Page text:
Week 61 : Yarok (Syria)

I couldn’t help but wonder about the life stories of the employees in Yarok, one of Berlin’s few Syrian restaurants over in Torstrasse in Mitte. Might they be former engineers, doctors and lawyers, making the best of it in Berlin while they waited indefinitely to return home? Due to the current war, Germany has accepted record breaking numbers of Syrian refugees, many of whom are vastly over-qualified for the work that they are able to do here.  I also wondered whether the refugee crisis might bring us more Syrian restaurants over the next few years? Considering how delicious the food was here, this would be one tiny positive outcome from an otherwise unimaginably horrendous situation. Yarok, according to the restaurant website, means ‘green’ in Hebrew  which symbolises solidarity between different peoples. This feels all the more poignant and important in light of the current crisis in Syria itself and with the refugees coming to Europe.

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Yarok is in Mitte on North Torstrasse a ten minute walk away from Rosenthaler Platz . The restaurant seemed like a green beacon of light on an otherwise fairly dull residential area on the way towards Wedding. We arrived on a Monday evening to a fully packed restaurant which had simple imbiss style seating and swirls of bright paint on the walls. A couple were just leaving so we grabbed a table and looked at the fairly large menu. It seemed so busy that a one-in, one-out policy was in operation, but with the swift service nobody had to wait for long.

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We chose the Yarok platter at 18 euros for two people as it seemed to have a bit of everything for us to try. I had a beer and Richard went for an ayran yoghurt drink. The plate arrived quickly to exclamations of ‘wow’ as it looked so appetising and was very large. There was kofte, shredded lemon chicken, falafel, meat filled phyllo pastry cigars, tabbouleh salad, bulgur salad, grilled vegetables and four dips; hummus, aubergine, yoghurt and a tangy mystery yellow one. Everything tasted really great and we mopped up every last scrap with the pitta we were given on the side. The highlights were the fresh and zesty shredded chicken, the delicious phyllo pastry parcels which were filled with aromatic lamb, and the smokey babganoush. There is not much else to say about the experience really, just that it was simple middle Eastern food from Syria done really well and we left feeling full and very satisfied with another great find.

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60 : Dwin (Armenia) – update now closed

Having checked the menu of Dwin online many times and feeling rather uninspired by it, we finally decided to visit Dwin as we were running out of other options and fancied something simple. The only Armenian place in Berlin, it is over in Charlottenburg/Wilmersdorf in an area we generally avoid and the menu seemed pretty boring so we had delayed visiting here.
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On a Monday evening half the tables were reserved and a few were occupied which gave us reason to be hopeful. We were greeted very well by a proud proprietor who insisted when we tried to order our starters that we must try the aubergine dip because “you will love it”. Not wanting to offend we went for this, and some tzaziki and a pinto bean dish as well as grilled lamb and chicken from the extremely one dimensional main course selection.

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We swiftly discovered that whilst the menu is simple, it is executed extremely well. The starters, especially the smokey aubergine, were all delicious and came served with these amazing small scone like things. The main courses were grilled to absolute perfection like the best BBQ you’ve ever been to. They were served with the distinctly un-armenian but super tasty dauphinoise potatoes and that’s it. No unnecessary garnish just simple perfection.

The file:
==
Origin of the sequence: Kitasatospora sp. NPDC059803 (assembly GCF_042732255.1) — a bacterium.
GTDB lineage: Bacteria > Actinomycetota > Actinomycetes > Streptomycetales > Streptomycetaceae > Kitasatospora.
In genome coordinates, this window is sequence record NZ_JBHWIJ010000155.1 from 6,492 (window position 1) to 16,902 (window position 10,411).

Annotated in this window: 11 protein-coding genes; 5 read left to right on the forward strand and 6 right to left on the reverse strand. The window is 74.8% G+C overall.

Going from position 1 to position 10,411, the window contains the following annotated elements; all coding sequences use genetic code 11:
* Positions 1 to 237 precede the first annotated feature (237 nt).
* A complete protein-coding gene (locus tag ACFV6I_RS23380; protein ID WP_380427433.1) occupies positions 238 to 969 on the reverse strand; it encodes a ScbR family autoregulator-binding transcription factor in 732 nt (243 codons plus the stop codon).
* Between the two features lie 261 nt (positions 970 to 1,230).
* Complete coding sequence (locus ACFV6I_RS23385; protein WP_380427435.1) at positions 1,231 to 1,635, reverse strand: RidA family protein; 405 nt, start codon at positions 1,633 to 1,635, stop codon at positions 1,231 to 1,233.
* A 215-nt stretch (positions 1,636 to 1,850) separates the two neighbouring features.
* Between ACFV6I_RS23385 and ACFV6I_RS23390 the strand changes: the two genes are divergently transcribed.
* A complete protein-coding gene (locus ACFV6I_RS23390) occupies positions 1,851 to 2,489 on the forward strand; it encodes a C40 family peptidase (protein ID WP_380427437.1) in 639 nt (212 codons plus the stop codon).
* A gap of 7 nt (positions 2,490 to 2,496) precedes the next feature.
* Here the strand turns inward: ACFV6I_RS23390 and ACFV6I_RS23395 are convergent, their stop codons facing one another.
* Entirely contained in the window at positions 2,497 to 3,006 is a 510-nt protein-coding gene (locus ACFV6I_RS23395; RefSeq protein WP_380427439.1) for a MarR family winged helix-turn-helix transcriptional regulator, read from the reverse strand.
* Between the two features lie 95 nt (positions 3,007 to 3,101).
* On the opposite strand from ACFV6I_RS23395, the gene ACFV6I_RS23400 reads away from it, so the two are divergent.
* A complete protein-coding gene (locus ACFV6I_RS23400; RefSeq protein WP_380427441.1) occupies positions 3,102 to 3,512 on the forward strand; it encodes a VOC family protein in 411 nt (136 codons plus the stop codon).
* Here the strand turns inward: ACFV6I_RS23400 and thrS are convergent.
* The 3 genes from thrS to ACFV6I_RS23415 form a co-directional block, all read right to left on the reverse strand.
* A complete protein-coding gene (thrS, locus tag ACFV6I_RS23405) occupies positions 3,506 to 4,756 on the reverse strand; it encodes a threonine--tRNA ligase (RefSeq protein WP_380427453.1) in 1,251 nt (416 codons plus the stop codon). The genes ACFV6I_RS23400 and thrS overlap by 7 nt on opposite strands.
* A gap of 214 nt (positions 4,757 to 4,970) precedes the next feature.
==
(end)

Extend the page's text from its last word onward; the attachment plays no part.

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My only gripe was that there were no Armenian wines or beer to try so we went with Rothaus. It wasn’t cheap at 15 Euros a main for not massive portions but I’m still salivating at how good that meat was grilled so maybe we will return.  I’m not sure how much of a taste of Armenian food we got but we certainly loved what we had.

Price for two course meal with drinks for two persons: 60-80 euros

Rating: 8/10

Address: Uhlandstraße 157, 10719 Berlin

Website: http://dwin.de/

59 : Melbourne Canteen (Australia) – now permanently closed

Happy Belated Australia day! Or is it Happy belated ‘Commemorating the Commencement of over two Centuries Worth of Genocide and Ethnic Cleansing’ day? We decided to visit one of Berlin’s few Aussie restaurants on the 26th January which also happened to be Australia day. A national day which courts controversy from those who feel as though Australia should change the date from the 26th January because this is the exact day upon which the British arrived and began to dispossess, enslave and slaughter the indigenous Aboriginal and Torres Straight Islander Peoples whilst wearing top hats and cravattes. This year even Google weighed in on the debate featuring a commemorative Google Doodle featuring three aboriginal women with tears in their eyes. For others Australia Day is known as the ‘non-stop drunkenness resulting in many unfortunate intoxicated casualties and a Rugby star ruining his career by commiting a lewd sex act with a dog’ day.

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Real live Aussies wearing national uniform in the background

Anyway less of the politics as this is a food blog. The main tragedy on our minds on 26th January was how awful the food was that we were served at Melbourne Canteen on a day in which the menu which was supposed to exemplify Australian culture and offer Berlin’s Aussie ex-pats a comforting taste of home. On the special menu were Fish & Chips, Beef or Veggie Pies and Melbourne Chicken Parmagiana. So far, so uninspiring. We went for a beef pie, chips with ‘chicken salt’ and the chicken parmagiana which we were intrigued by the origin of. Had it developed independently within Melbournes large Italian population or was it a Teeside import from Middlesborough ex-pats bringing a taste of home to the outback in the shape of the famous Parmo? I like to think the latter is true.